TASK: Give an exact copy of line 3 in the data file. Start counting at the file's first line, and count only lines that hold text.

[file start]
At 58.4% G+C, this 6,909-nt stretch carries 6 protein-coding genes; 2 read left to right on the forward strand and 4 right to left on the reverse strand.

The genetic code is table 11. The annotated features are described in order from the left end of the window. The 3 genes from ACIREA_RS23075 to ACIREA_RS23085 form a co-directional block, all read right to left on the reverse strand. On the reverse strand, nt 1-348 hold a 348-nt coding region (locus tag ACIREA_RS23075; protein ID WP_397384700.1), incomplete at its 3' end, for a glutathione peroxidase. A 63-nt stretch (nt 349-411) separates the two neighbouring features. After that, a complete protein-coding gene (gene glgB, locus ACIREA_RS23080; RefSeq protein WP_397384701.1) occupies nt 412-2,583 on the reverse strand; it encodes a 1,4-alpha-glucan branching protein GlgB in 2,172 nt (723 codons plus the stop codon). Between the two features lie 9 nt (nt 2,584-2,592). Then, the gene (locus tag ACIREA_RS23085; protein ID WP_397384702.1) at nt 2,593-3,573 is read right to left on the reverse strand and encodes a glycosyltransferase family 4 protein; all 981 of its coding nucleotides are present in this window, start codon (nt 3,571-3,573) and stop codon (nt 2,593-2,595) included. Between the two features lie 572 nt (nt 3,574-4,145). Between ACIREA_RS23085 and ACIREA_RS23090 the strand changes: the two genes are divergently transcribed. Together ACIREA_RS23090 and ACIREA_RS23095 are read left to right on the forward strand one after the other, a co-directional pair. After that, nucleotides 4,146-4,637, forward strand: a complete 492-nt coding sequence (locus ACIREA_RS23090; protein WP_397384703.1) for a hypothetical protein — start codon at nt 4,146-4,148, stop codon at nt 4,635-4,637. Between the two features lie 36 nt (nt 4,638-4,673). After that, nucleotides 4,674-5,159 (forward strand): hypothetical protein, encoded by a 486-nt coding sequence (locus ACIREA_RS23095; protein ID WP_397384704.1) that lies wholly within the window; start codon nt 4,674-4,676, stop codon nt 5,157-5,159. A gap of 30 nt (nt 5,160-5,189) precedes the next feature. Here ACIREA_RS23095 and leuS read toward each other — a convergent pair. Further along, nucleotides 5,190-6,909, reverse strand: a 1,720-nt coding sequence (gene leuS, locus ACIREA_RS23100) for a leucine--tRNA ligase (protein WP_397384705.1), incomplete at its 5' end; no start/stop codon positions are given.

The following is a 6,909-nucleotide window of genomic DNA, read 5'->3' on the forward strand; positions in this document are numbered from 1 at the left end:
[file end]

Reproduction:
The following is a 6,909-nucleotide window of genomic DNA, read 5'->3' on the forward strand; positions in this document are numbered from 1 at the left end: